Dialogue on domestic resource mobilization and innovative financing was a key highlight of the Mexico City High Level Meetings in April on Effective Development and Cooperation hosted by the Government of Mexico. The meetings were a follow-on to the previous Paris, Accra and Busan discussions. The meetings in Mexico City focused on how principles and innovative mechanisms including “new” ODA, coordination, transparency, private sector investments, south-south cooperation, and domestic resource mobilization can all work toward effective and sustainable development. The sessions on domestic resource mobilization explored avenues for cooperation between donors and countries to strengthen systems and institutional capacity to mobilize existing domestic resources. For example, strengthening tax administration systems allows countries to capture a higher percentage of taxable dollars available.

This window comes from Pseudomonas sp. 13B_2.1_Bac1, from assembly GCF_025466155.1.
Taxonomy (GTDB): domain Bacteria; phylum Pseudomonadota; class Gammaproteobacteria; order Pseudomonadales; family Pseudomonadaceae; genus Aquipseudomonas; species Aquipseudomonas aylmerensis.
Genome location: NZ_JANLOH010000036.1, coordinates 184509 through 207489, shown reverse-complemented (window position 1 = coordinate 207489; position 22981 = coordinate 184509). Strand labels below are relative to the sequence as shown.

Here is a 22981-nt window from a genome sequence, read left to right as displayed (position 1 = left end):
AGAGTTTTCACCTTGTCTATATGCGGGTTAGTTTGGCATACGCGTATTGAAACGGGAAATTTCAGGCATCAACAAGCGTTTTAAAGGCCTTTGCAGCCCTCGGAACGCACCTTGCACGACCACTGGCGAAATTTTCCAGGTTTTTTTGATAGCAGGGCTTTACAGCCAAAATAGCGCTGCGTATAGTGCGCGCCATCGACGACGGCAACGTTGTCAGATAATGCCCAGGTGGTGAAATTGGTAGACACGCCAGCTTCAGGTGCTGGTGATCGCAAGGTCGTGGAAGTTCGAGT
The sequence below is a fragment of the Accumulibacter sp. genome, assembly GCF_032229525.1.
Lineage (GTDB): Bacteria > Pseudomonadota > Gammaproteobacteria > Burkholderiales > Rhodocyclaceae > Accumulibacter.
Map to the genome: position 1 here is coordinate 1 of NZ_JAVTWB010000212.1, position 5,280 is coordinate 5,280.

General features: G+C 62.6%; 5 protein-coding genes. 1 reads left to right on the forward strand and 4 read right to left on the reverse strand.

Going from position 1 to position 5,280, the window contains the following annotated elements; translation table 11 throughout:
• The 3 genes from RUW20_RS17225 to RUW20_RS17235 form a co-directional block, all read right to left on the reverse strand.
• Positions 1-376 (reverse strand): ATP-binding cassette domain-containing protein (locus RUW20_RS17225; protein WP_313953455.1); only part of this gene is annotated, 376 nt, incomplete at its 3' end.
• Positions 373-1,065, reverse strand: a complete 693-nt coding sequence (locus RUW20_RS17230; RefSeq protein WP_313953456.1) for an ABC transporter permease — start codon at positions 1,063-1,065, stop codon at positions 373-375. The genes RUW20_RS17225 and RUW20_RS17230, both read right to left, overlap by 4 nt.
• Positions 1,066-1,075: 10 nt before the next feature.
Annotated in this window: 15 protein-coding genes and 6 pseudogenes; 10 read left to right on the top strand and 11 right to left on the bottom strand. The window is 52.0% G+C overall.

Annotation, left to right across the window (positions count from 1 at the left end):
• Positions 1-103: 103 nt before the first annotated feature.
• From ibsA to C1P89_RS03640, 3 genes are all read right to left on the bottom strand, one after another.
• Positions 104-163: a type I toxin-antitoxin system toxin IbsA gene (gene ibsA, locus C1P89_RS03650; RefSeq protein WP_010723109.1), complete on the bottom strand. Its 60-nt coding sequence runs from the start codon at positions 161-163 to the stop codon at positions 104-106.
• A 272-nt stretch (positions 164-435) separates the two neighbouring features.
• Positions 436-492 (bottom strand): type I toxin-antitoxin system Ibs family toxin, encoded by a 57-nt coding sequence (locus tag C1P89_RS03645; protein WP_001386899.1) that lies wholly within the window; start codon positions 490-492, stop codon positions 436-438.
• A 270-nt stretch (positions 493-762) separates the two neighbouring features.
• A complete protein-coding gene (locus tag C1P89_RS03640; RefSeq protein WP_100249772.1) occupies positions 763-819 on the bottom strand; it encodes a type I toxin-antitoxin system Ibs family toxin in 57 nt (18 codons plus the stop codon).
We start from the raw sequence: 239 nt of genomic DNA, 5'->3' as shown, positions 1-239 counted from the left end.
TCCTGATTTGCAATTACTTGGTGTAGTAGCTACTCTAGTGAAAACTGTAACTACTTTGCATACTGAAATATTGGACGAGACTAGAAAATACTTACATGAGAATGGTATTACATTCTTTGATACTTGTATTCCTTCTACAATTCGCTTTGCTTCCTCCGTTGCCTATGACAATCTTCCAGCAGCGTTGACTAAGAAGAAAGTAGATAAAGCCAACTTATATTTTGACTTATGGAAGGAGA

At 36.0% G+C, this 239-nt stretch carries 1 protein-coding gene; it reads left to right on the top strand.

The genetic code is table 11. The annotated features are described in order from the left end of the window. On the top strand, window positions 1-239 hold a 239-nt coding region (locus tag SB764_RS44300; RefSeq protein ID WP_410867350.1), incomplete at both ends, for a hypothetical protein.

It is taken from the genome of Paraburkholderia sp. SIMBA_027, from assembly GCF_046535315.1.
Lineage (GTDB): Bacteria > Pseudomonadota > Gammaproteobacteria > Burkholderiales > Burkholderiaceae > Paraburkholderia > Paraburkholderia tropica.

Supporting the emergence of financing models that will facilitate the achievement of the post-2015 development goals in general, and in health more specifically, is a core mandate of development partners such as the World Bank Group and USAID. Together, there is an unprecedented opportunity to work together with countries to forge strategies that will facilitate the rapid emergence of fair and sustainable financing for health. These strategies will place a premium on domestic resource mobilization mechanisms—both new and old—supported and supplemented by ODA. The strategies will stretch to include other global financing partners such as GAVI; the Global Fund to Fight AIDS, Tuberculosis and Malaria; foundations and other bi-laterals in the spirit of the International Health Partnership, such that the collective efforts of development partners are aligned with country plans.